Government’s collection of census information does not breach Charter

On May 2nd, the Court of Appeal for Saskatchewan held that the federal government does not breach section 8 of the Charter by collecting census information under threat of prosecution.

The Court held that the collection does not interfere with a reasonable expectation of privacy given the context in which the (admittedly sensitive) information is collected – a context that includes statutory assurances of limited use and confidentiality. It explained:

Thus , the question is not whether Ms. Finley had an expectation of privacy or even a reasonable expectation of privacy in dictionary terms. The question must be linked to the overall context of the case. In this case, the question must be cast in these terms: whether a reasonable person would expect to have privacy in the information requested by the 2006 Long Form Census, which the government wishes to collect exclusively for statistical purposes to aid it in implementing sound and effective public policy, with no criminal or quasi – criminal repercussions flowing from the disclosure of such information, and with the specific information collected being ultimately generalized and “delinked” from the individuals being required to so disclose. The trial judge answered this critical question negatively and the summary conviction appeal court judge found no error of law, mixed fact and law or fact in her conclusion.

The Court did not address an argument by the Crown that section 8 is not engaged by merely asking someone to provide information, an argument rejected in each of the two lower court decisions that led to the appeal.

R v Finlay, 2013 SKCA 47.

Case Report – Alta. C.A. says “chewing gum survey” does not cause an unreasonable search

On May 11th, the Alberta Court of Appeal held that a defendant abandoned an expectation of privacy in his DNA by depositing chewing gum into a paper cup provided by an undercover officer who had asked him to participate in a “gum survey.” It rejected the defendant’s argument that spitting something out into a receptacle (as opposed to an environment that would promote anonymity) did not demonstrate abandonment. (Wouldn’t the opposite be true?) It also held that the police set up was neither a trick that warranted sanction nor was it an act that affected the Crown’s abandonment claim: “The act of the officer holding out the Dixie cup did not cause the appellant to discard the gum; it merely provided an opportunity for the police to collect it.”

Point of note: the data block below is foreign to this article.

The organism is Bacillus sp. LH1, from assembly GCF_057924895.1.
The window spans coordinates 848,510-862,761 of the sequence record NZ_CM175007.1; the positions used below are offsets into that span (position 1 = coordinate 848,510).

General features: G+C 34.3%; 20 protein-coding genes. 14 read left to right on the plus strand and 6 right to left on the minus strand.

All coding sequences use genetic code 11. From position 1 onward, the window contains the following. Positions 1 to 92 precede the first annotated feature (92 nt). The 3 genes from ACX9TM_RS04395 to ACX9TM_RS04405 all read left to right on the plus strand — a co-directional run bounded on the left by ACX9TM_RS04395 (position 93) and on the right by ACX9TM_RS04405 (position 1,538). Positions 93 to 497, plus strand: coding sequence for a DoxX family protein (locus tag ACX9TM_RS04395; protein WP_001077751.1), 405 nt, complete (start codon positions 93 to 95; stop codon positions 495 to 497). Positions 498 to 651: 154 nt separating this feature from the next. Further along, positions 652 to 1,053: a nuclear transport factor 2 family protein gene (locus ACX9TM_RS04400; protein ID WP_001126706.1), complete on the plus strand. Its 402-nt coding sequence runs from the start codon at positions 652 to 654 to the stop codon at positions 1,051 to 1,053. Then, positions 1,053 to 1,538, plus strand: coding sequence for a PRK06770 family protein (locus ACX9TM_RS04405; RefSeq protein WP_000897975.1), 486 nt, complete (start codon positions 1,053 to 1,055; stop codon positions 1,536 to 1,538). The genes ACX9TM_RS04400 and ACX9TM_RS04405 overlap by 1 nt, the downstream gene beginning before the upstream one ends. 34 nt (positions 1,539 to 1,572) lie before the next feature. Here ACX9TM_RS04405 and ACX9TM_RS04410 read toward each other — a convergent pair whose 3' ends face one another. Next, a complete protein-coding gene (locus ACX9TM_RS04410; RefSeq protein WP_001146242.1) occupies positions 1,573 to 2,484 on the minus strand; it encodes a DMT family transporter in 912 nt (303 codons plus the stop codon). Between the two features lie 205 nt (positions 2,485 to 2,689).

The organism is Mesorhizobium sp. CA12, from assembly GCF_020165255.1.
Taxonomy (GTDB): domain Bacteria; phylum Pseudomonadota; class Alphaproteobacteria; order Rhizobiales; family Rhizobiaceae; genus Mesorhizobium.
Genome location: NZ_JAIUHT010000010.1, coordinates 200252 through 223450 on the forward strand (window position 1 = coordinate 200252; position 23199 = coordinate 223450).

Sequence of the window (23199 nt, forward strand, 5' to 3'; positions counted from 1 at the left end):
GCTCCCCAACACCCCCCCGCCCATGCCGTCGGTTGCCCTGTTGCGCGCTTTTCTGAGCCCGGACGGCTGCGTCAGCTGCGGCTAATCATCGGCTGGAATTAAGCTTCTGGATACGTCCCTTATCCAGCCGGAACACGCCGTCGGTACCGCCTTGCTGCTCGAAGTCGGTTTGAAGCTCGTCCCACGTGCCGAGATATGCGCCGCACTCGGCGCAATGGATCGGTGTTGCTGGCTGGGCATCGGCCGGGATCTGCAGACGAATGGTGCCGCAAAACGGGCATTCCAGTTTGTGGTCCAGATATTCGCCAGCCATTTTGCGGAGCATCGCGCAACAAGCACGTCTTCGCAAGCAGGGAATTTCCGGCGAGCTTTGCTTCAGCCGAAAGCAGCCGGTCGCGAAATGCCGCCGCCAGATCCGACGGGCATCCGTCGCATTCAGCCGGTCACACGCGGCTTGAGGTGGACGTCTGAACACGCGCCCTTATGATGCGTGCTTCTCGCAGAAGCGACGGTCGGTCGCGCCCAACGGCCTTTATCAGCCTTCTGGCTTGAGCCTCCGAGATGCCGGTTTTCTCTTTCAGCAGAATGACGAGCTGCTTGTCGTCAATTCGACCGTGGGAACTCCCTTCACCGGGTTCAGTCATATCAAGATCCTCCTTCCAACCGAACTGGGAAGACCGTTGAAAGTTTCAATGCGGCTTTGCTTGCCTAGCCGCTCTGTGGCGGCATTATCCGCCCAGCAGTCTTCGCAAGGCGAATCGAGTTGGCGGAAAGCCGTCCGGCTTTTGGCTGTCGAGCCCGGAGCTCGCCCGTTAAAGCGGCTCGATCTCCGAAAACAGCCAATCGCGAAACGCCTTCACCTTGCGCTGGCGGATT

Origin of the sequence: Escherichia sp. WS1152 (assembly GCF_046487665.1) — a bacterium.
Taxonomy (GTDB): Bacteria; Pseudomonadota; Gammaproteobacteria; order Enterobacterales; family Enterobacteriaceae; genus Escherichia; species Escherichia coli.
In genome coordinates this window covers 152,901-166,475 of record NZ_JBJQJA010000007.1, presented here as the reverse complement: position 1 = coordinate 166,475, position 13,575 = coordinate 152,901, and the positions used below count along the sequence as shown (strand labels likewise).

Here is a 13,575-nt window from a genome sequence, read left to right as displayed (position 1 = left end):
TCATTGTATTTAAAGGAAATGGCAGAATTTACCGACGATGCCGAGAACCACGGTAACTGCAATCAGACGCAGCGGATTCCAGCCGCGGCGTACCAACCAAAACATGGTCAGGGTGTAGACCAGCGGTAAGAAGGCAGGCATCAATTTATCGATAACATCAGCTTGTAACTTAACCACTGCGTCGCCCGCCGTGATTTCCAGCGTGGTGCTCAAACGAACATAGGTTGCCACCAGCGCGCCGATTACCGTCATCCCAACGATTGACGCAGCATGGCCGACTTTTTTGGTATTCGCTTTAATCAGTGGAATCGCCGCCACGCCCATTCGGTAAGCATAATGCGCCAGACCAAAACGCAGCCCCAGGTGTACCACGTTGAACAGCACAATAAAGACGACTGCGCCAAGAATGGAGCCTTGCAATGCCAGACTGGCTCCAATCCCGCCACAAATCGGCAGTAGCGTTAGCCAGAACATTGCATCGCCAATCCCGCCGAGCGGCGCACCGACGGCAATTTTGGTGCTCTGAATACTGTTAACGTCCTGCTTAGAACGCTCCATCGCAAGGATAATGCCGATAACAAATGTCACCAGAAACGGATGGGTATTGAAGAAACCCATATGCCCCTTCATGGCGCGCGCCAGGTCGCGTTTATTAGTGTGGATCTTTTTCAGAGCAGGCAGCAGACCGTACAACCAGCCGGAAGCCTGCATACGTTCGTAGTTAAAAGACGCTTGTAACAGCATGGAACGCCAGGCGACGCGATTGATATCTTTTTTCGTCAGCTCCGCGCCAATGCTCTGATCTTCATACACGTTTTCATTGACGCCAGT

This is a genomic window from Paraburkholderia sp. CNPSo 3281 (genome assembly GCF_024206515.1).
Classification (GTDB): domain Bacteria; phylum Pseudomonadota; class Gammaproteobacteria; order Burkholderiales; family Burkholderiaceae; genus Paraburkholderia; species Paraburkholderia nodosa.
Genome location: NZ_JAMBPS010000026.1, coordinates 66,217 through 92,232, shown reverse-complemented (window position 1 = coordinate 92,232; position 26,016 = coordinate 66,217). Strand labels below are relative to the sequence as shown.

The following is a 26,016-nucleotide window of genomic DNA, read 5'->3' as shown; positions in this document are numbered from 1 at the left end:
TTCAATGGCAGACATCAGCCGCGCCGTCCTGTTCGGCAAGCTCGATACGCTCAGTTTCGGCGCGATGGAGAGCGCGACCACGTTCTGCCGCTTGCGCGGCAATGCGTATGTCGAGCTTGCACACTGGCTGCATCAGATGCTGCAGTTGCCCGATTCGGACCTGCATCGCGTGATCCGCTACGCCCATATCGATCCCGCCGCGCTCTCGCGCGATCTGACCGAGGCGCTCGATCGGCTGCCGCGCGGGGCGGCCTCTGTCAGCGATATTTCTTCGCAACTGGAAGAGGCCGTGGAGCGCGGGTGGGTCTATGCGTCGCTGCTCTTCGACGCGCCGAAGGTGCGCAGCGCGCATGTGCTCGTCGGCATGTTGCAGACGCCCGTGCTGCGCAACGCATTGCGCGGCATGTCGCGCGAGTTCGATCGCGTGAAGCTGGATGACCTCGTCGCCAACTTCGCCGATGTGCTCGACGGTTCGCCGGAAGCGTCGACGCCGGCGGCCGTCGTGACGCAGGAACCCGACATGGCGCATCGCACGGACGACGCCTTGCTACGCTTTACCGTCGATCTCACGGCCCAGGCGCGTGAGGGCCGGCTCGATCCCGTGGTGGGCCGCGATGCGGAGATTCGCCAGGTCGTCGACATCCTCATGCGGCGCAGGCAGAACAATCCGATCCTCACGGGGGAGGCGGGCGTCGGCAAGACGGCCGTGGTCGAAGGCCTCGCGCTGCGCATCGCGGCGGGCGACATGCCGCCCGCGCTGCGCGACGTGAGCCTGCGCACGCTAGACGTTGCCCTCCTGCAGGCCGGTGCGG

R. v. Delaa, 2009 ABCA 179 (CanLII).

Case Report – BCCA says non-occupant has standing to challenge search warrant

In a fact-driven award released on January 2nd, the British Columbia Court of Appeal held that an accused person who did not occupy premises discovered to be a grow operation had standing to challenge a search of the premises.

The accused lived elsewhere, but the Court inferred possession and control from evidence showing the accused was the owner, possessed keys and was seen there on a few occasions in the two weeks before the search. It held that the trial judge erred in denying standing merely because the accused was not an occupant and that based on possession and control and all the circumstances, the accused had a reasonable expectation of privacy that he was entitled to exercise.

R. v. Vi, 2008 BCCA 481 (CanLII).